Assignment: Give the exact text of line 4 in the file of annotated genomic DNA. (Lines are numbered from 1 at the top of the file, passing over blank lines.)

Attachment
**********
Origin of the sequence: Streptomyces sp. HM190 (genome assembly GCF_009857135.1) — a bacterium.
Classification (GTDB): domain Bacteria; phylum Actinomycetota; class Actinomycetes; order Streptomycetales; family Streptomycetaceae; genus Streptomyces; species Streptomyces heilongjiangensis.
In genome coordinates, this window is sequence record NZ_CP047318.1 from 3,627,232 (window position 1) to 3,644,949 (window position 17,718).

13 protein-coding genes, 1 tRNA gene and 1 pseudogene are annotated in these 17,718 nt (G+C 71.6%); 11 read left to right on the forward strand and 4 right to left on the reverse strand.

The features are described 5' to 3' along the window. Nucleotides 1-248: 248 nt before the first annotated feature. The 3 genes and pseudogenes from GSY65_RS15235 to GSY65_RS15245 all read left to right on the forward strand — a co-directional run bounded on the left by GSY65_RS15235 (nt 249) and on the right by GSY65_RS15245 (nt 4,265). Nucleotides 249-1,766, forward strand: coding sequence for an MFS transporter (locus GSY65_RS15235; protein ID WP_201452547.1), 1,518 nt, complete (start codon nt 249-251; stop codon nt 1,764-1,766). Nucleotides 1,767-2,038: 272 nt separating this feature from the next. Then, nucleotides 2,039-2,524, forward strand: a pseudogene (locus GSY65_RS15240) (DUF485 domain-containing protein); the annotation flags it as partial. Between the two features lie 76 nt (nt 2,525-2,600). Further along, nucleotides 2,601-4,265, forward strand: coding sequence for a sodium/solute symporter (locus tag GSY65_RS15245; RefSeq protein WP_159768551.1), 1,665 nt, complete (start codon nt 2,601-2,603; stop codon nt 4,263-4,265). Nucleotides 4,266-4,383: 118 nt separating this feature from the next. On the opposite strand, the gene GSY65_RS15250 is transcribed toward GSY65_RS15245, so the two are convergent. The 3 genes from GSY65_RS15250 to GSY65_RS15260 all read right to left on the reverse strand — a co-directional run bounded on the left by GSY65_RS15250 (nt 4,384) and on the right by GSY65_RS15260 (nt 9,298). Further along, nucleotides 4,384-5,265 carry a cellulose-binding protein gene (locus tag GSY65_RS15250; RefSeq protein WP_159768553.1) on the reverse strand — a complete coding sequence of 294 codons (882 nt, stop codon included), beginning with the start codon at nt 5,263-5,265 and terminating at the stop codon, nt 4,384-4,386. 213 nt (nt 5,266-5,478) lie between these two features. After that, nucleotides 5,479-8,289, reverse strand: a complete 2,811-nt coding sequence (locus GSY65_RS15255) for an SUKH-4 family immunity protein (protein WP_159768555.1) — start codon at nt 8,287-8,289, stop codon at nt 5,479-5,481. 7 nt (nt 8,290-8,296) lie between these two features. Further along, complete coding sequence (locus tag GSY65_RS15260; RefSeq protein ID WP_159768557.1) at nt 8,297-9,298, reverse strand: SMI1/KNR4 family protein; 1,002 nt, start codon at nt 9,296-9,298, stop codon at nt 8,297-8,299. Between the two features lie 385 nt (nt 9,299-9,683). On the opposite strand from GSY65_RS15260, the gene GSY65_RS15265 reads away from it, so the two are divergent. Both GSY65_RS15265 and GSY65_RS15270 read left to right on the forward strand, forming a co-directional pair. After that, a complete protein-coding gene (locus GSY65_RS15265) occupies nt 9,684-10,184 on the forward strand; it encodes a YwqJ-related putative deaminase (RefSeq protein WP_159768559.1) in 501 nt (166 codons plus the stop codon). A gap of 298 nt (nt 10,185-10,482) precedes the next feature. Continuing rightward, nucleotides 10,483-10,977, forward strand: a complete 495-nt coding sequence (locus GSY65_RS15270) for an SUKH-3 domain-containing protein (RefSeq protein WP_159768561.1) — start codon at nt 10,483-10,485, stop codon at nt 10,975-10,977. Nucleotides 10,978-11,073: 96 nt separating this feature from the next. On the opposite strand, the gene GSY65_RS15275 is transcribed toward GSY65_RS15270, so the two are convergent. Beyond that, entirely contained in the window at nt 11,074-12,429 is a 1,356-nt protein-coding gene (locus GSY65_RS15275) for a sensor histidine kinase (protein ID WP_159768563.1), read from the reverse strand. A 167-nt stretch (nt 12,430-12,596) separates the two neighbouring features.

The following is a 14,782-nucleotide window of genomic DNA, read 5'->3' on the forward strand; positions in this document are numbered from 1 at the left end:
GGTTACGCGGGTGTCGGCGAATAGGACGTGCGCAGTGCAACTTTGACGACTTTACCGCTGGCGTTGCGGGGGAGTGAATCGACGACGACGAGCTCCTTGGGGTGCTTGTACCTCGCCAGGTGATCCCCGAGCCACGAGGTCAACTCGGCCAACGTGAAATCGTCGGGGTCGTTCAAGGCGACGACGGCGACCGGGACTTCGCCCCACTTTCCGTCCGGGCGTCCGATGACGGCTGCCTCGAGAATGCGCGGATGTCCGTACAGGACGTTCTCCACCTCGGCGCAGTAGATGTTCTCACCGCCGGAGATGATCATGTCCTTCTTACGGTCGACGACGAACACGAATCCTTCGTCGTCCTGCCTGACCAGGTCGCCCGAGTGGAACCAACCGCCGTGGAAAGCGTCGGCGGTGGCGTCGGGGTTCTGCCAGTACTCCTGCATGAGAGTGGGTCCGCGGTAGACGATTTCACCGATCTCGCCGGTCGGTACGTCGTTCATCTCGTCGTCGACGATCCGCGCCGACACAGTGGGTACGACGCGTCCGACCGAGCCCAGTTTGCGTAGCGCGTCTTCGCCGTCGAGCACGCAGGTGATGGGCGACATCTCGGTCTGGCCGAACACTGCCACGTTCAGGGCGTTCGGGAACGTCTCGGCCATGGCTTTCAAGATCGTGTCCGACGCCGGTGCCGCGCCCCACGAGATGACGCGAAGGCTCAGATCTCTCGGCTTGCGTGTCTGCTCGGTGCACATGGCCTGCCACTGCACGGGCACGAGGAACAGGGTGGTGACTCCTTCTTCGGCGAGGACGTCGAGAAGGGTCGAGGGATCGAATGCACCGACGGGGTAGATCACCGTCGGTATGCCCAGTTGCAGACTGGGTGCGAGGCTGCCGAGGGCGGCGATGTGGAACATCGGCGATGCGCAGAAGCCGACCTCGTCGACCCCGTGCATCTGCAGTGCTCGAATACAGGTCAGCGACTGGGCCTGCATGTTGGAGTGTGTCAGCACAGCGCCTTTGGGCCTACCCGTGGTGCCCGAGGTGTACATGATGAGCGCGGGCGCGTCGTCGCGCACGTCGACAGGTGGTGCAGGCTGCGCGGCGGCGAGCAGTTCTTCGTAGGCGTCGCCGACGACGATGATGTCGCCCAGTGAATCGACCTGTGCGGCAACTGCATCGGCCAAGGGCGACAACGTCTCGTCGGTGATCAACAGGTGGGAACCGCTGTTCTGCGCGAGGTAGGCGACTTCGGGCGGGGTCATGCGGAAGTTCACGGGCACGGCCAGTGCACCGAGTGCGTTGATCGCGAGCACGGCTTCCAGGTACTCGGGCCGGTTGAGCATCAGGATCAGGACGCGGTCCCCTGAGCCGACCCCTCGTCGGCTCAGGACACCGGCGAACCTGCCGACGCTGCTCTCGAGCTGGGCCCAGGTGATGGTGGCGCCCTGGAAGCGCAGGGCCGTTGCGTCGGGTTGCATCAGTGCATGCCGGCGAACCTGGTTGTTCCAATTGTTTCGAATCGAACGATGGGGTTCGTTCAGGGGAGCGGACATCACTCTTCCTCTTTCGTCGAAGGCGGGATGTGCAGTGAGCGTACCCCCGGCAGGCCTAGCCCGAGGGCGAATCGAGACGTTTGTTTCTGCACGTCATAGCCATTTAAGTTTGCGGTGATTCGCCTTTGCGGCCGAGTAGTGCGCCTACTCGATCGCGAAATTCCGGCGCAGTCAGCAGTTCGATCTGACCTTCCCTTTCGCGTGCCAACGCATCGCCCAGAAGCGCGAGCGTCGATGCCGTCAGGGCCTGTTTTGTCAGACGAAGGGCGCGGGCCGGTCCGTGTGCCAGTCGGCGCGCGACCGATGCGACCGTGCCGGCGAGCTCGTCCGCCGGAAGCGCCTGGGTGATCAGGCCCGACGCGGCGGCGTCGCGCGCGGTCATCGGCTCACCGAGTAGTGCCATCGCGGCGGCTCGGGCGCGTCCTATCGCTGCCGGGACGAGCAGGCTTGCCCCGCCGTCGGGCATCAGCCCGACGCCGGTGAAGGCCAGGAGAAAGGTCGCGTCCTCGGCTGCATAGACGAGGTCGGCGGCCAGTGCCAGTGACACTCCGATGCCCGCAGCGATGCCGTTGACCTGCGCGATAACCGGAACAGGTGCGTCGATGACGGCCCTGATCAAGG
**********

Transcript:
13 protein-coding genes, 1 tRNA gene and 1 pseudogene are annotated in these 17,718 nt (G+C 71.6%); 11 read left to right on the forward strand and 4 right to left on the reverse strand.